Chuck Palahniuk is cool. He’s the guy people read if they’ve only read two books out of school. He’s famous. He wrote Fight Club. Yes, it’s good, and the movie is really pretty. Brad Pitt is great. Edward Norton is great. Chuck’s name is known because his book was made into a slick movie. I’m the asshole that held it against him. I thought he can’t be that cool. But he is. He writes original stories that could actually happen. That’s the true beauty of his novels; they’re insane but believable.
I read Fight Club after the movie came out and slowly started reading his books. I’d wait for them to come into paperback; I couldn’t commit to the hardbacks. If people asked me who my favorite authors were, I never thought to mention him. One day I realized I owned and had read everything he’d written. I started investing in his hardbacks when they came out.
Last year he spoke at the Swedish American Hall to support Damned. He was incredibly funny. He read a short story he had just written for Playboy. It was incredibly funny but had some racial slurs that made the crowd uncomfortable (myself included), and then in the end, the story comes full circle and you get it. His characters use these words but the authorial voice is still present. And the narrator realizes that his father made a joke out of him by teaching him to use these slurs. It’s one of the smartest short stories I have ever heard or read, or quite possibly the smartest.
I’ve seen a number of authors speak and they each have their own style. Salman Rushdie is this brilliant man that is hyper-aware of current politics, well-versed in history, and possesses the most intense understanding of pop culture. His interviews are more like conversations between two friends. John Irving speaks about style and his literary influences. Listening to him speak is like having your favorite teacher lecture on a book you chose. Chuck tells a great story. He said the reason he became a writer is because he didn’t want to forget all the stories that he hears. They are too precious to be lost forever. And the stories he tells, they’re funny, but often they’re sad, and make you want to cry. His appearances make you feel every emotion possible, and you walk out high, because he’s just that great.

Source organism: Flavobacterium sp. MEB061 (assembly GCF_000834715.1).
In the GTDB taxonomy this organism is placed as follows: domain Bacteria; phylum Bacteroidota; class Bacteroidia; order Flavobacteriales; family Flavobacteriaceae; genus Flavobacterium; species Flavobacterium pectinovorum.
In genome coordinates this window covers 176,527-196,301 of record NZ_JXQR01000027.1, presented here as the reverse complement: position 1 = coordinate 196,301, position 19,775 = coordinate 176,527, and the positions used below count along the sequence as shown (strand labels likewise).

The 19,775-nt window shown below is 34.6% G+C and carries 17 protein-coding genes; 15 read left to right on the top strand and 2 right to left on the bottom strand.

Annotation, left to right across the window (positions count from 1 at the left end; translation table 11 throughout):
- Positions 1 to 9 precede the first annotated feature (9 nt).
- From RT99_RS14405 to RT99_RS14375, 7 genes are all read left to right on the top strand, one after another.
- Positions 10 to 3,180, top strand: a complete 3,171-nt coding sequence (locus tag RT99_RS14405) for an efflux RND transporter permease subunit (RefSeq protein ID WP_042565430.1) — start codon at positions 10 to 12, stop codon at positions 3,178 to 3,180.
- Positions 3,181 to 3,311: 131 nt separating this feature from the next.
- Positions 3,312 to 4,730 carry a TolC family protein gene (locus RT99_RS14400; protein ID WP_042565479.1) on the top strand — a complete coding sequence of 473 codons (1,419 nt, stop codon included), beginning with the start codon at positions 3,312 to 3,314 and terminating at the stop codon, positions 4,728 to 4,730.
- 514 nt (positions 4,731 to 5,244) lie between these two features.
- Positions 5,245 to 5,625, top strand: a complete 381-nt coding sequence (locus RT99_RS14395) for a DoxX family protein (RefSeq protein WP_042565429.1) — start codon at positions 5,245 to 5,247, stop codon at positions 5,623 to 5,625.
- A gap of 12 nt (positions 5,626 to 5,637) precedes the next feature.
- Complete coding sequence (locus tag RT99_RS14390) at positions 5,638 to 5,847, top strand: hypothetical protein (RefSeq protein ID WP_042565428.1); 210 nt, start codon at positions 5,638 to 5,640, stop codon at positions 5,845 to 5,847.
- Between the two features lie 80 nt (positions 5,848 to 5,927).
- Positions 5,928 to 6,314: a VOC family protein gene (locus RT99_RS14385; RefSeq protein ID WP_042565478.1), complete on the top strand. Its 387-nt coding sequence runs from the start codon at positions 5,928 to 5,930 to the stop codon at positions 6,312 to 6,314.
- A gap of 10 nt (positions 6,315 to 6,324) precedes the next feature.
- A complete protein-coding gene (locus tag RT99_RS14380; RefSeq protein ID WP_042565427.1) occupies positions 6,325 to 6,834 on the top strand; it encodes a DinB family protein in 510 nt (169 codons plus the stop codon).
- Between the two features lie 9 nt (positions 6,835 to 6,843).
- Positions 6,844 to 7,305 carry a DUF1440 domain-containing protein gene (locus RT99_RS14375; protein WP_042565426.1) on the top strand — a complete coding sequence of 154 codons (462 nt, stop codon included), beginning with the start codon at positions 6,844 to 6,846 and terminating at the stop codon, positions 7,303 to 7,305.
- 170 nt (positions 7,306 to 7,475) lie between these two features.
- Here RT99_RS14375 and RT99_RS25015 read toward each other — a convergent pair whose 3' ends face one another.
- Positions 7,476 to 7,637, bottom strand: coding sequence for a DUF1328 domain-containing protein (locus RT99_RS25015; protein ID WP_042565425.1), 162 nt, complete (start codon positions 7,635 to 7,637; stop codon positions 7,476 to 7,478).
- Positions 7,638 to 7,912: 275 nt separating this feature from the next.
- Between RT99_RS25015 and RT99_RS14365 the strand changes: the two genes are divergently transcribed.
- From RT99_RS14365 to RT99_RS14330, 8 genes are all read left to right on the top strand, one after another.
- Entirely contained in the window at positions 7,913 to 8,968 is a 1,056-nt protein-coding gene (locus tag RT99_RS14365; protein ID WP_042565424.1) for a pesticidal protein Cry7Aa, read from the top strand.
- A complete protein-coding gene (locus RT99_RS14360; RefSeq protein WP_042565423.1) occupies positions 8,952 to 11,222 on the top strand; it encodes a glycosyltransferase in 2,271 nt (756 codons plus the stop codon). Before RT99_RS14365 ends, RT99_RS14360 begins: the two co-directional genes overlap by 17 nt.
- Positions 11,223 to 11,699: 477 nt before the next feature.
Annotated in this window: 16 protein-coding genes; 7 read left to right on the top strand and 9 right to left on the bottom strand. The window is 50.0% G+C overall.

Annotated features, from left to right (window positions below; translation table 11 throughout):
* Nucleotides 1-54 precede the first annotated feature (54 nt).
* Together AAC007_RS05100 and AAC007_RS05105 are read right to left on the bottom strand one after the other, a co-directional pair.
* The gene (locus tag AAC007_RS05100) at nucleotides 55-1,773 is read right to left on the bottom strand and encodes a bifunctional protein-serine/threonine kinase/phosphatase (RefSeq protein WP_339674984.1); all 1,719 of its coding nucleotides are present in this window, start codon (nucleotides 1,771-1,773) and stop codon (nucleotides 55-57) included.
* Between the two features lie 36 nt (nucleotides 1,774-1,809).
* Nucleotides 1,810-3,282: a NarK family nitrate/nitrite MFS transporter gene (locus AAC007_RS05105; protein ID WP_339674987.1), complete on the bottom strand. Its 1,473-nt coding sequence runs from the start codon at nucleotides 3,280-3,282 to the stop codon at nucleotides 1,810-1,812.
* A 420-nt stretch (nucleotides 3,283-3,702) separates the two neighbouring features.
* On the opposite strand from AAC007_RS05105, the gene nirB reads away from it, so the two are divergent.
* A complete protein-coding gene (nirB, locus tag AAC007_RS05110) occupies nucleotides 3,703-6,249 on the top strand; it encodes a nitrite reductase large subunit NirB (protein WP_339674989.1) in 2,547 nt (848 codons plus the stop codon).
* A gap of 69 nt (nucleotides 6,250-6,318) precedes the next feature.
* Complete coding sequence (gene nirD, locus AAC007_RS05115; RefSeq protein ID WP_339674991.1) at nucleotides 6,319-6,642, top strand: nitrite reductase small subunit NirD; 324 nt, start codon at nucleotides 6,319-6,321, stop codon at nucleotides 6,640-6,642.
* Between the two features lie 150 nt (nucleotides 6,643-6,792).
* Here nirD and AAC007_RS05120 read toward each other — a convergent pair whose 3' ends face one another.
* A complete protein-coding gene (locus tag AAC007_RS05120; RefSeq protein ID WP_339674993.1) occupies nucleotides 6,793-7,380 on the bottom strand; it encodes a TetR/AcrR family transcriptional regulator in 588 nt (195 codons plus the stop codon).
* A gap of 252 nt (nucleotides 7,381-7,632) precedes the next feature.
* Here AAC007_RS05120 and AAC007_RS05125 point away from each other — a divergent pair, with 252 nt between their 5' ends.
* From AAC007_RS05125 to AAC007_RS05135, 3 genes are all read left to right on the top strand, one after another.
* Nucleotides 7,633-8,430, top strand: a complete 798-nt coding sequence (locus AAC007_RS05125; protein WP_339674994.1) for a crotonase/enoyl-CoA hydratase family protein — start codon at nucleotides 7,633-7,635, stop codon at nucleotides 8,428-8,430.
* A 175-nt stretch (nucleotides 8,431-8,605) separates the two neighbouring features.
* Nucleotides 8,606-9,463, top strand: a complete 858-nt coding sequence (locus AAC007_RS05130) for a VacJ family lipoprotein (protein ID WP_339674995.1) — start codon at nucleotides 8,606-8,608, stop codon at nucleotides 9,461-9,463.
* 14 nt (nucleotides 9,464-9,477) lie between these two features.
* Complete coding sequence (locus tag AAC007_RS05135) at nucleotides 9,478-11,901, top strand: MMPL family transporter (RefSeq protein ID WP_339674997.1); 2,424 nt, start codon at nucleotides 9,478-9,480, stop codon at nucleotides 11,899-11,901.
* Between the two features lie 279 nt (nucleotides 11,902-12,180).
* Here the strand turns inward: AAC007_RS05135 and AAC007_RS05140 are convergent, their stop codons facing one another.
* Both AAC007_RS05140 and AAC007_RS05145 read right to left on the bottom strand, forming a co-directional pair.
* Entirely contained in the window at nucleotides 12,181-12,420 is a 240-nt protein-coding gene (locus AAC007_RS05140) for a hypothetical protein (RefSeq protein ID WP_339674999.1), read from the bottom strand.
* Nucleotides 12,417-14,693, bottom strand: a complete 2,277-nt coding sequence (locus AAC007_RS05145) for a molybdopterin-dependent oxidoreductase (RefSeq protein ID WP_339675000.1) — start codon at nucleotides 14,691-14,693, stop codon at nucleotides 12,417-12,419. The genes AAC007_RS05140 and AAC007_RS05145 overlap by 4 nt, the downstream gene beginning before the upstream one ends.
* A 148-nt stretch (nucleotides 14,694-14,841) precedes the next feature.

He speaks slowly, using pauses for dramatic effect. He has rehearsed these stories numerous times. He has been in the same writers’ group for twenty years. His books consist of three main characters. That’s it. The best story you will ever write, he says, is the one that makes people say, oh yeah, that happened to me, but this way….His advice is to always inspire people to turn the story around onto themselves.
His latest book, Invisible Monsters, Remix is a reissue of the first book he ever wrote, Invisible Monsters. Initially they wouldn’t publish it because it was too crazy and they didn’t know how to market it. So he put the book aside and wrote two more novels. Those were published before Invisible Monsters. When it was finally published, he had to tone it down, take things out, and change things he didn’t want to. This book is how he originally intended it to be. He’s added new things to the original story and it can be read in a linear fashion, or you can read it in the ‘choose your own adventure’ style. There are directions that take you to different sections of the book. He wanted to alter the reader’s perspective of time. When you’re reading a book you know that the plot has to be tied up within 20 pages. This way, you’re unaware of how much you’ve actually read. There’s also a section where the words are printed backwards. It’ll be tricky to read but I’m excited to try it.